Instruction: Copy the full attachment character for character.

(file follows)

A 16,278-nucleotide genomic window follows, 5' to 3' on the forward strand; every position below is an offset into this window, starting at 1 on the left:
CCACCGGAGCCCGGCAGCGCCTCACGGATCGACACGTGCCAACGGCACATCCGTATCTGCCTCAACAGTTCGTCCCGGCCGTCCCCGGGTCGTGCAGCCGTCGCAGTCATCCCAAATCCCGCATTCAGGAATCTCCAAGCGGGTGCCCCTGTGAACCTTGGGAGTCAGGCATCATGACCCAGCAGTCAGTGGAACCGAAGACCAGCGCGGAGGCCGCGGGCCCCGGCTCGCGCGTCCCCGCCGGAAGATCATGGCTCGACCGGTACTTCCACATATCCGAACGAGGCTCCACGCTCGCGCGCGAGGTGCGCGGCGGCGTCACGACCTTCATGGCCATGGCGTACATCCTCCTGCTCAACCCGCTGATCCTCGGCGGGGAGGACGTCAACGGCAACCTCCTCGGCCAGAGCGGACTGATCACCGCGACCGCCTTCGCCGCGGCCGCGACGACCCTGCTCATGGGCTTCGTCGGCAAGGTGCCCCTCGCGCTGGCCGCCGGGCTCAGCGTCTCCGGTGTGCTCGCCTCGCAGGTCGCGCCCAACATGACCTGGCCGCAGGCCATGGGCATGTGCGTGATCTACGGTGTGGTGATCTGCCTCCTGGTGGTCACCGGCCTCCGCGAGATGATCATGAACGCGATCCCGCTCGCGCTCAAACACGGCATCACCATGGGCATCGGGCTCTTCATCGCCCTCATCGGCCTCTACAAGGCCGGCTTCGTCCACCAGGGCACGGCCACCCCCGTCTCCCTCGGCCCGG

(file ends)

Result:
A 16,278-nucleotide genomic window follows, 5' to 3' on the forward strand; every position below is an offset into this window, starting at 1 on the left:
CCACCGGAGCCCGGCAGCGCCTCACGGATCGACACGTGCCAACGGCACATCCGTATCTGCCTCAACAGTTCGTCCCGGCCGTCCCCGGGTCGTGCAGCCGTCGCAGTCATCCCAAATCCCGCATTCAGGAATCTCCAAGCGGGTGCCCCTGTGAACCTTGGGAGTCAGGCATCATGACCCAGCAGTCAGTGGAACCGAAGACCAGCGCGGAGGCCGCGGGCCCCGGCTCGCGCGTCCCCGCCGGAAGATCATGGCTCGACCGGTACTTCCACATATCCGAACGAGGCTCCACGCTCGCGCGCGAGGTGCGCGGCGGCGTCACGACCTTCATGGCCATGGCGTACATCCTCCTGCTCAACCCGCTGATCCTCGGCGGGGAGGACGTCAACGGCAACCTCCTCGGCCAGAGCGGACTGATCACCGCGACCGCCTTCGCCGCGGCCGCGACGACCCTGCTCATGGGCTTCGTCGGCAAGGTGCCCCTCGCGCTGGCCGCCGGGCTCAGCGTCTCCGGTGTGCTCGCCTCGCAGGTCGCGCCCAACATGACCTGGCCGCAGGCCATGGGCATGTGCGTGATCTACGGTGTGGTGATCTGCCTCCTGGTGGTCACCGGCCTCCGCGAGATGATCATGAACGCGATCCCGCTCGCGCTCAAACACGGCATCACCATGGGCATCGGGCTCTTCATCGCCCTCATCGGCCTCTACAAGGCCGGCTTCGTCCACCAGGGCACGGCCACCCCCGTCTCCCTCGGCCCGG